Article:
IMyData myData = Core.GetInstanceOfGeneratedType<IMyData>();

    // set FirstName
    myData.FirstName = "Joe";

    // set LastName
    myData.LastName = "Doe";

    // Print FullName
    Console.WriteLine(myData.FullName);

    // save the Roxy generated project under GeneratedCode folder (within the 
    // directory that contains the executable)
    Core.Save("GeneratedCode");
}  

The program will print the FullName property value "Doe, Joe" to the console.

The most important code here is:

// set up the lambda expression for IMyData.FullName Property
// implementation
typeConfig.SetPropGetter<IMyData, string>
(
    // this expression specified the name
    // of the property to implement
    (data) => data.FullName,

    // this is the property implementation expression:
    // Full
    (data) => data.LastName + ", " + data.FirstName
);  

The first argument is an expression that specifies the name of the property "FullName" whose getter is being set. The second argument specifies the actual expression that forms the getter.

Important Note I am generating the code and insert it into the generated class based on the LINQ expression - I am not inserting the lambda itself - since i thought that would be too confusing - the class will have some static lambdas but the code for them would be specified in the class builder area. Because of that, the closure will not work - the expression should only consist of the class properties, some static functionality, visible from the class and, perhaps, some constants. This is something I might change in the future - I might provide the actual lambdas for calculation also generating the expression code as a comment for clarity. In that case, the generated code will be more confusing, but the closures will work 100%.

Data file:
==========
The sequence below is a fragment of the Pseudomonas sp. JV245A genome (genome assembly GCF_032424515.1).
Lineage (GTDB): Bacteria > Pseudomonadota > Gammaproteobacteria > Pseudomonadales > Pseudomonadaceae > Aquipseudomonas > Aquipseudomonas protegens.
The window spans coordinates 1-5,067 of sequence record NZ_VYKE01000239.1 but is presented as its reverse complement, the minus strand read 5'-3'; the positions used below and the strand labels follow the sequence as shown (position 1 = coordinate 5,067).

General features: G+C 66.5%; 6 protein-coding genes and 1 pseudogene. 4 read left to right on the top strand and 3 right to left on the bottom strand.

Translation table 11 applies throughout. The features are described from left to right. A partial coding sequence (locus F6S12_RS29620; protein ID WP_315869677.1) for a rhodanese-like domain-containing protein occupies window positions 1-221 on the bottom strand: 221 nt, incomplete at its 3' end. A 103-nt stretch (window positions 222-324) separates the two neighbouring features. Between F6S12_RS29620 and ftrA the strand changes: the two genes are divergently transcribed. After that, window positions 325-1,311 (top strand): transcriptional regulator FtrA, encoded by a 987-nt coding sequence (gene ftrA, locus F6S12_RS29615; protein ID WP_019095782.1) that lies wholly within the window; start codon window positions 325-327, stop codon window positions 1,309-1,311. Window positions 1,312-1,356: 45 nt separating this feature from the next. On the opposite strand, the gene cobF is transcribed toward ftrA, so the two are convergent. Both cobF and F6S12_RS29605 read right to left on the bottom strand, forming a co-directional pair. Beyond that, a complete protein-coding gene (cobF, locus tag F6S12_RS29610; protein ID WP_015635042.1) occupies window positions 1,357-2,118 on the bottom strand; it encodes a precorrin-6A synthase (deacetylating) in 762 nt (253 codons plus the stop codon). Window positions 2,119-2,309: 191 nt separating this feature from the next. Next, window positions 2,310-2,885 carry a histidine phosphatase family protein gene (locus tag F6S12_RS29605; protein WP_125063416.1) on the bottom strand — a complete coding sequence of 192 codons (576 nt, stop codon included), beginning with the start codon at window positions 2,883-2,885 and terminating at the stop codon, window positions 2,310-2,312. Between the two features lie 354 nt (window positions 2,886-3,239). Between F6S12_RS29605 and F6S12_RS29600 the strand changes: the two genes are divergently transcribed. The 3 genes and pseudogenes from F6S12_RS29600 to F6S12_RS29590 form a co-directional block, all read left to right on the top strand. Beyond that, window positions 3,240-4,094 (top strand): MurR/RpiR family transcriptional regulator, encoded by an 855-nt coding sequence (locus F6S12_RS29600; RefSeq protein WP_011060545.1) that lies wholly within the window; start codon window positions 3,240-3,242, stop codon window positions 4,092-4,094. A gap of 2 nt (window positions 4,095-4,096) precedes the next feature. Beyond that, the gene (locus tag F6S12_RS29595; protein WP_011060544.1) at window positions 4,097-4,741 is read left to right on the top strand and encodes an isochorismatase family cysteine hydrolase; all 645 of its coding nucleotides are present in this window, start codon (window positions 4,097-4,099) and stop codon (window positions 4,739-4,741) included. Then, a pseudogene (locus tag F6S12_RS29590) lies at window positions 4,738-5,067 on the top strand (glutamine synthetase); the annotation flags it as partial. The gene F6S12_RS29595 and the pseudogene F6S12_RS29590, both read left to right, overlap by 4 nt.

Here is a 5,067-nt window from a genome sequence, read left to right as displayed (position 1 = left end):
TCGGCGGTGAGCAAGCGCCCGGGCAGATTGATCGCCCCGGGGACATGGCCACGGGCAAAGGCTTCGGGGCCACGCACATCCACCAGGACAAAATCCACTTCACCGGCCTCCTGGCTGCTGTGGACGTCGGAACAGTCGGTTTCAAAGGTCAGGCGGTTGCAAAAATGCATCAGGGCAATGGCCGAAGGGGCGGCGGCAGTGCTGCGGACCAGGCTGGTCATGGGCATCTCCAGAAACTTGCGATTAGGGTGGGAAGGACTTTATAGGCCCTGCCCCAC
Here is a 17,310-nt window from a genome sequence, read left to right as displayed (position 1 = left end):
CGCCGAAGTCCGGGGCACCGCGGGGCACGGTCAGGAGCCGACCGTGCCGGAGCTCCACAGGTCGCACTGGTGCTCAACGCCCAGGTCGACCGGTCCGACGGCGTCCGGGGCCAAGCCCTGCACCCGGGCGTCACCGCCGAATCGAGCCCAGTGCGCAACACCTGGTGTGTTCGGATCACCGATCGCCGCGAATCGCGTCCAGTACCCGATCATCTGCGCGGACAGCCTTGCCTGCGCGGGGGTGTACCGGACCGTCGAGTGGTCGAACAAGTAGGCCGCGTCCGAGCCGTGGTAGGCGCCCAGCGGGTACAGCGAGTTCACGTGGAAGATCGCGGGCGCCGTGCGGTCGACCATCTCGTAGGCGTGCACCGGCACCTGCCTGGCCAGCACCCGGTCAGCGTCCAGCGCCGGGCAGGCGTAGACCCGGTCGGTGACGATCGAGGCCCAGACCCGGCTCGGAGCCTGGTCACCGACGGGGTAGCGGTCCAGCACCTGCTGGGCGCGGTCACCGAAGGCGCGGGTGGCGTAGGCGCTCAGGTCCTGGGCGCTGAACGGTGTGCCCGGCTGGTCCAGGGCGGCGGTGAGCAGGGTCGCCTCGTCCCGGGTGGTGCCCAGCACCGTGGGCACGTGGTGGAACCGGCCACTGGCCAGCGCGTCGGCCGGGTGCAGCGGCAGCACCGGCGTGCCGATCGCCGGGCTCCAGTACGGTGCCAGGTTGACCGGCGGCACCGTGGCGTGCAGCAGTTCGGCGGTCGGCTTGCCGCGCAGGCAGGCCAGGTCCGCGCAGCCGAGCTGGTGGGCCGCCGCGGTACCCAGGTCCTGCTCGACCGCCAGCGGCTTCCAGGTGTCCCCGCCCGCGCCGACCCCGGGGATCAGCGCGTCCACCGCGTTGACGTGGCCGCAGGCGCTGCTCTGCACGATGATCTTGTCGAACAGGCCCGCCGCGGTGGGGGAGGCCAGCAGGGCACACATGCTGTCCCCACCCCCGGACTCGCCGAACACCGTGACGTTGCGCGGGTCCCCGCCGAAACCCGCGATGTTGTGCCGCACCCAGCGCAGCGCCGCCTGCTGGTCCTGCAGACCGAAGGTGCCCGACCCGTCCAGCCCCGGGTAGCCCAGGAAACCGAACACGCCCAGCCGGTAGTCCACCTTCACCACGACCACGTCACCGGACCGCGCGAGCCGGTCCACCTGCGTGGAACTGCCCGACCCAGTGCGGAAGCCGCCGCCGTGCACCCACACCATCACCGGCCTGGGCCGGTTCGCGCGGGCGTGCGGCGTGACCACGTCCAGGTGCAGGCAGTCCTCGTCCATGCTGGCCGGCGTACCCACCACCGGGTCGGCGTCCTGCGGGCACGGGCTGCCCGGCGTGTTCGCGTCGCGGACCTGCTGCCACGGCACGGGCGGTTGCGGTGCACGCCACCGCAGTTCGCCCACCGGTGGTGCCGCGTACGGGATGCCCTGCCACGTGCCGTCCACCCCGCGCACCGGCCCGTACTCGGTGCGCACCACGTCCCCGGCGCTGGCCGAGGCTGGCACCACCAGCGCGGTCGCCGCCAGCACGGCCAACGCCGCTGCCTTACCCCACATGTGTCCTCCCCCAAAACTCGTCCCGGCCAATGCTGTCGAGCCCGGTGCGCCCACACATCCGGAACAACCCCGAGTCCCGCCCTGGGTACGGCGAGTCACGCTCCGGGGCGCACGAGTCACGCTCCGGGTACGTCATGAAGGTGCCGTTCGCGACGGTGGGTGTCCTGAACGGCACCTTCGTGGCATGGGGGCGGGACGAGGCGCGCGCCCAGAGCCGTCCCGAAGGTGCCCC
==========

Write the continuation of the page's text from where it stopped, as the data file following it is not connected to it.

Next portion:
Turning Enumeration into an Interface using Strongly Typed LINQ Expression

In the first Roxy article Introducing Roxy: Powerful Proxy Generation and IoC Container Package, I showed how to turn an enumeration into an interface. The enumeration ProductKind had an extension class ProductKindExtensions that was providing static extension methods static string GetDisplayName(this ProductKind productKind) and static string GetDescription(this ProductKind productKind) that mapped into the same named methods of the interface.

The strongly typed counterpart of this sample is located under NP.Roxy.StrongTypeEnumTest solution.

Using this, strongly typed LINQ based API we can map those extension methods to properties (not necessarily methods) on the interface.

Here is the code ProductKind enum and its extension class ProductKindExtensions:

public enum ProductKind
{
    Grocery,
    FinancialInstrument,
    Information
}

public static class ProductKindExtensions
{
    // returns a displayable short name for the ProductKind
    public static string GetDisplayName(this ProductKind productKind)
    {
        switch (productKind)
        {
            case ProductKind.Grocery:
                return "Grocery";
            case ProductKind.FinancialInstrument:
                return "Financial Instrument";
            case ProductKind.Information:
                return "Information";
        }

        return null;
    }

    // returns the full description of the ProductKind
    // note that the method is private
    public static string GetDescription(this ProductKind productKind)
    {
        switch (productKind)
        {
            case ProductKind.Grocery:
                return "Products you can buy in a grocery store";
            case ProductKind.FinancialInstrument:
                return "Products you can buy on a stock exchange";
            case ProductKind.Information:
                return "Products you can get on the Internet";
        }

        return null;
    }
}  

The interface IProduct that we want to implement contains only two properties that we want to map into the extension methods:

public interface IProduct
{
    string DisplayName { get; }

    string Description { get; }
}  

Here is the documented code of Program.Main:

static void Main(string[] args)
{
    // create the ITypeConfig for implementing the 
    // IProduct interface based on ProductKind enumeration